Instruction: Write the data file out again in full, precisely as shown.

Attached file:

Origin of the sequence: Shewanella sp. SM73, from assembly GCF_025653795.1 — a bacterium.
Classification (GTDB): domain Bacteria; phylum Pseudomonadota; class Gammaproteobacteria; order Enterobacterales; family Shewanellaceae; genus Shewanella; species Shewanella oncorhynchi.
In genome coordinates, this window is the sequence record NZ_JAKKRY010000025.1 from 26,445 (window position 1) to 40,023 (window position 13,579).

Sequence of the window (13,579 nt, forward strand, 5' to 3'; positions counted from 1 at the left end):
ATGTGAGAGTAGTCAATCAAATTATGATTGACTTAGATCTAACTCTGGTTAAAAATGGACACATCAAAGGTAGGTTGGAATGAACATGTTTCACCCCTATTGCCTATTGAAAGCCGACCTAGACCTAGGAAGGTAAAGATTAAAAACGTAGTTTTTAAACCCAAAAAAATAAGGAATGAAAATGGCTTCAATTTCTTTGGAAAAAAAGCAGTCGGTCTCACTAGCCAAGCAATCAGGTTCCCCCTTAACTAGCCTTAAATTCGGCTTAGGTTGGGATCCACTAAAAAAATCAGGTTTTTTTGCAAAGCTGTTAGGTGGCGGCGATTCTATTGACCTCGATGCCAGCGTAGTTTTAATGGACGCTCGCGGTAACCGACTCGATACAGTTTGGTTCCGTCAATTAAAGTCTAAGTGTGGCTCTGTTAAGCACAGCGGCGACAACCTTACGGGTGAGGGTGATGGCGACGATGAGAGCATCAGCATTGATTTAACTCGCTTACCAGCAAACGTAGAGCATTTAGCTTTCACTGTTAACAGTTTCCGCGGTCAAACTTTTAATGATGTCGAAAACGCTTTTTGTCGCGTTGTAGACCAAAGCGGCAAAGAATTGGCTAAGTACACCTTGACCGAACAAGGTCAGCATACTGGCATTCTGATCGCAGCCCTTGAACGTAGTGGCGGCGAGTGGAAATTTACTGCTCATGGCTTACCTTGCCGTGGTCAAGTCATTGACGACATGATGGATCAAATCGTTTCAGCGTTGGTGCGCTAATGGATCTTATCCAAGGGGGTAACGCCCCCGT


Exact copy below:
Origin of the sequence: Shewanella sp. SM73, from assembly GCF_025653795.1 — a bacterium.
Classification (GTDB): domain Bacteria; phylum Pseudomonadota; class Gammaproteobacteria; order Enterobacterales; family Shewanellaceae; genus Shewanella; species Shewanella oncorhynchi.
In genome coordinates, this window is the sequence record NZ_JAKKRY010000025.1 from 26,445 (window position 1) to 40,023 (window position 13,579).

Sequence of the window (13,579 nt, forward strand, 5' to 3'; positions counted from 1 at the left end):
ATGTGAGAGTAGTCAATCAAATTATGATTGACTTAGATCTAACTCTGGTTAAAAATGGACACATCAAAGGTAGGTTGGAATGAACATGTTTCACCCCTATTGCCTATTGAAAGCCGACCTAGACCTAGGAAGGTAAAGATTAAAAACGTAGTTTTTAAACCCAAAAAAATAAGGAATGAAAATGGCTTCAATTTCTTTGGAAAAAAAGCAGTCGGTCTCACTAGCCAAGCAATCAGGTTCCCCCTTAACTAGCCTTAAATTCGGCTTAGGTTGGGATCCACTAAAAAAATCAGGTTTTTTTGCAAAGCTGTTAGGTGGCGGCGATTCTATTGACCTCGATGCCAGCGTAGTTTTAATGGACGCTCGCGGTAACCGACTCGATACAGTTTGGTTCCGTCAATTAAAGTCTAAGTGTGGCTCTGTTAAGCACAGCGGCGACAACCTTACGGGTGAGGGTGATGGCGACGATGAGAGCATCAGCATTGATTTAACTCGCTTACCAGCAAACGTAGAGCATTTAGCTTTCACTGTTAACAGTTTCCGCGGTCAAACTTTTAATGATGTCGAAAACGCTTTTTGTCGCGTTGTAGACCAAAGCGGCAAAGAATTGGCTAAGTACACCTTGACCGAACAAGGTCAGCATACTGGCATTCTGATCGCAGCCCTTGAACGTAGTGGCGGCGAGTGGAAATTTACTGCTCATGGCTTACCTTGCCGTGGTCAAGTCATTGACGACATGATGGATCAAATCGTTTCAGCGTTGGTGCGCTAATGGATCTTATCCAAGGGGGTAACGCCCCCGT